Just because authoritarian populist leaders like Vladimir Putin don’t care for international law does not mean its significance has diminished, argues the author.
Prabhash Ranjan, Professor and Vice Dean, Jindal Global Law School, O.P. Jindal Global University, Sonipat, Haryana, India.
The International Court of Justice (ICJ) — the principal judicial organ of the United Nations (UN) — has ordered Russia to immediately suspend its military operations in Ukraine. In short, to end the war instantly.
This decision of far-reaching significance was rendered by the ICJ in response to Ukraine’s application for indication of provisional measures under Article 41 of the ICJ Statute.
Provisional measures under the ICJ Statute are the international equivalent of an interim injunction that can be provided by the court to preserve the rights of the parties pending a final decision on the merits of the case.
Ukraine moved the ICJ against Russia accusing it of falsely claiming that Ukrainians are committing genocide in their territory and using this untruthful premise to start an illegal war. This, Ukraine believes, breaches its rights under the Genocide Convention — a treaty that is binding to both Russia and Ukraine.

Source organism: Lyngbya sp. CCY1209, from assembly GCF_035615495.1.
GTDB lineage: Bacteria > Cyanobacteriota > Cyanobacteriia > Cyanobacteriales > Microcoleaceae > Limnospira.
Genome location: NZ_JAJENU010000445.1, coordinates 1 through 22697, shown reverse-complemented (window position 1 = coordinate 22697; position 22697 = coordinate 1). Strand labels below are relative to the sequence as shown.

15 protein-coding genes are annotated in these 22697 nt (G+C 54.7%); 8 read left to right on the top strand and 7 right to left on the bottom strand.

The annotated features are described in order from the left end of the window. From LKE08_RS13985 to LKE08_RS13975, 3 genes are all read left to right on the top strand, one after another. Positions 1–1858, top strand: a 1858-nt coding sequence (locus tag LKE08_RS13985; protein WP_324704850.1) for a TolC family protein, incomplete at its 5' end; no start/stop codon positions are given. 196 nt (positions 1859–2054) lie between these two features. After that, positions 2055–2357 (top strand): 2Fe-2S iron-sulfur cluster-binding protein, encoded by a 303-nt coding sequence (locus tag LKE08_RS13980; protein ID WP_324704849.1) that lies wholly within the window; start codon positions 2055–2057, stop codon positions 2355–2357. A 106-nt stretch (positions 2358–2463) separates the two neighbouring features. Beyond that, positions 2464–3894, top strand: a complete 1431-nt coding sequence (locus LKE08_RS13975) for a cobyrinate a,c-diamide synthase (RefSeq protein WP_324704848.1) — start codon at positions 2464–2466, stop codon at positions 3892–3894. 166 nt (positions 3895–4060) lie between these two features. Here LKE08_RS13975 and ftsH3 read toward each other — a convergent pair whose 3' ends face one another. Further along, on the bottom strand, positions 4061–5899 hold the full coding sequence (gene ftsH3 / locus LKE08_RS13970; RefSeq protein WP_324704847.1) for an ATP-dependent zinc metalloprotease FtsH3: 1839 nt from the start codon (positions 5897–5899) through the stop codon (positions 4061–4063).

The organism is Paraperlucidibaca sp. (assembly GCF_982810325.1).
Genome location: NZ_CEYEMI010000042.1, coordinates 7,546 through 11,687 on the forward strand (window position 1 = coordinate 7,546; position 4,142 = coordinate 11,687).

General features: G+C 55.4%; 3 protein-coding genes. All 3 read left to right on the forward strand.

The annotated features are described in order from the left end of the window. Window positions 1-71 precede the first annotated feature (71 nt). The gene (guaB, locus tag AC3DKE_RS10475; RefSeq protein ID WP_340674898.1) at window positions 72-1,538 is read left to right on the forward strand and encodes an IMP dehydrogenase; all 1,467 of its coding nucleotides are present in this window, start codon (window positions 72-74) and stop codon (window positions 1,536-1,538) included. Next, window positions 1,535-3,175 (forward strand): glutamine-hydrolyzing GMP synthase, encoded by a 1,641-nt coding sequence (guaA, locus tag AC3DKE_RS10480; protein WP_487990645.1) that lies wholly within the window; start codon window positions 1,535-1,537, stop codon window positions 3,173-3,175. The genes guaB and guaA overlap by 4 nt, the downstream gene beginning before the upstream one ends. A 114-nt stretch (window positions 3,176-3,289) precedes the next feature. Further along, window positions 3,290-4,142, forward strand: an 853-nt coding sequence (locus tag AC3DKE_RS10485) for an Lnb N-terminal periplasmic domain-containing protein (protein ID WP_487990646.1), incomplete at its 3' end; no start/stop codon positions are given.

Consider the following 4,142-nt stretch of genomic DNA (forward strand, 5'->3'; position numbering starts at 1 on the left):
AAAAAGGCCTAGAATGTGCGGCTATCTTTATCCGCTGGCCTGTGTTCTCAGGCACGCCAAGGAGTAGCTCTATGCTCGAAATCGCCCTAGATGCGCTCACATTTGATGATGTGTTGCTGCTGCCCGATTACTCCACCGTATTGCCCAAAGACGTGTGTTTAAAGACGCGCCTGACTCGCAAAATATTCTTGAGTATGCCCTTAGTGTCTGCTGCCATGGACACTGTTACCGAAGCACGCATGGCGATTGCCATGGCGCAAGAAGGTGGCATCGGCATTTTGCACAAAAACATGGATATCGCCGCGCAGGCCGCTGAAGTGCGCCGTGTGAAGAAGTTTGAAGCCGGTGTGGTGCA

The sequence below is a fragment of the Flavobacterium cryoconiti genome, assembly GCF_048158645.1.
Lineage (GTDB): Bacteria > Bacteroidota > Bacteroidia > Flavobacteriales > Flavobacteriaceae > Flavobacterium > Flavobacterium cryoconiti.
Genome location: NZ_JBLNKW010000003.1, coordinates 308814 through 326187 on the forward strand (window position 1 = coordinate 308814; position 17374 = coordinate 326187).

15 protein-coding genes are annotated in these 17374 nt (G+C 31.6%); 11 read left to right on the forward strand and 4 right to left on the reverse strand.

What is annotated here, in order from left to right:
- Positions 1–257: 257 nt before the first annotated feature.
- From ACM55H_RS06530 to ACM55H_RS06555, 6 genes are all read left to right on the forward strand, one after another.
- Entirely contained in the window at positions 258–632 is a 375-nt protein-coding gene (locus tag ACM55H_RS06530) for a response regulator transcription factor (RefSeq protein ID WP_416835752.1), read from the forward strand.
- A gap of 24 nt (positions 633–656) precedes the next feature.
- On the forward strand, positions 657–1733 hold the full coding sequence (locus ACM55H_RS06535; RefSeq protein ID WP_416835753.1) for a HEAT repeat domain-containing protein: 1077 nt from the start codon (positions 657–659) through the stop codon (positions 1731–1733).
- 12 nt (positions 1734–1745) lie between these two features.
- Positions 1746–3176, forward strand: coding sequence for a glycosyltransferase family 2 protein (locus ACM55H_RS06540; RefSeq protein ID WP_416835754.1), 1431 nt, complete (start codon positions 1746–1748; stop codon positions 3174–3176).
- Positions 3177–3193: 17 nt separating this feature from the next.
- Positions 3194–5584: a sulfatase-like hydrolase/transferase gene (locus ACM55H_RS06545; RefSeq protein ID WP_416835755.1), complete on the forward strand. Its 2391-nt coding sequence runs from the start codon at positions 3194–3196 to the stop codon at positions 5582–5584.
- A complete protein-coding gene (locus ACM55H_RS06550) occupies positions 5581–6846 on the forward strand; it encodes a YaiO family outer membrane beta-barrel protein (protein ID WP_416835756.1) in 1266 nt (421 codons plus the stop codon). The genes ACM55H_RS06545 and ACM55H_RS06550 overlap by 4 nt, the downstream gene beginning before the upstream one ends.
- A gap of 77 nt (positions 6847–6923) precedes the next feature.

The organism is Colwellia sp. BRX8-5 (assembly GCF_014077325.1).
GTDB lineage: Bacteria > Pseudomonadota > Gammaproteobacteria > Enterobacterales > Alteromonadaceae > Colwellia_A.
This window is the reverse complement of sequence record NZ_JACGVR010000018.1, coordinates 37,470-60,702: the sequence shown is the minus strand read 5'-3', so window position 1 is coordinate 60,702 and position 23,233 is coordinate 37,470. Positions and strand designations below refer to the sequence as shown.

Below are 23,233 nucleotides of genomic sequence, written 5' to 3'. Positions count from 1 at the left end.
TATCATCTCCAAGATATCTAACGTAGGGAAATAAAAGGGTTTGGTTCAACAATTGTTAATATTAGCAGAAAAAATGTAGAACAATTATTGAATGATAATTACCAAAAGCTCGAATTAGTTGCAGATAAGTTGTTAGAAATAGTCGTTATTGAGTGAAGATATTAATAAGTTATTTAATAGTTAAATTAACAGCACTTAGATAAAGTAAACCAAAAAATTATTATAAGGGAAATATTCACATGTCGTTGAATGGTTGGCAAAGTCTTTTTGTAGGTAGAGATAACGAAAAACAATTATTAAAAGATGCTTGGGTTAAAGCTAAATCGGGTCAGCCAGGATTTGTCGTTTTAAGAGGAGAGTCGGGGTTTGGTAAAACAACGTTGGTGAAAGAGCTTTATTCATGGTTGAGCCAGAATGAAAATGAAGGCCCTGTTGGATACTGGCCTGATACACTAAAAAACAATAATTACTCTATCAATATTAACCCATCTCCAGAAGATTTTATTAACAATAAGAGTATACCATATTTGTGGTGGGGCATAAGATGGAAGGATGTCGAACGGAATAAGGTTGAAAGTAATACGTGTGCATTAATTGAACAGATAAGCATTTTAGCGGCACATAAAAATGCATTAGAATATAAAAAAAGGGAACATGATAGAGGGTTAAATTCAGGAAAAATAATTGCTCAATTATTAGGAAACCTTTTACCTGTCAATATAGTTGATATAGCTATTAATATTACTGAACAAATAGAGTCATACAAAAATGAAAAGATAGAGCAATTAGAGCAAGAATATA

ICJ’s reasoning is in three parts. First, the court held that it had prima facie jurisdiction in the case because the subject matter fell under the Genocide Convention.
Russia tried to wriggle out of this dispute. It contended that its formal basis for use of force against Ukraine was its right to self-defence under Article 51 of the UN Charter (a patently illegal argument, but this issue is not before the ICJ).
The court rejected Russia’s argument and held that the existence of a dispute is a matter of substance, and not a question of form or procedure. Since 2014, Russia has been repeatedly accusing Ukraine of committing genocide in the Donetsk and Luhansk regions.
Just before the military invasion, Russian President Vladimir Putin mentioned ending the genocide in Ukraine as the reason to use force. Ukraine vehemently rejects this charge. Prima facie, this shows the existence of a “dispute” under Article IX of the Genocide Convention — the compromissory clause that bestows jurisdiction on the ICJ.
Published in: The Indian Express
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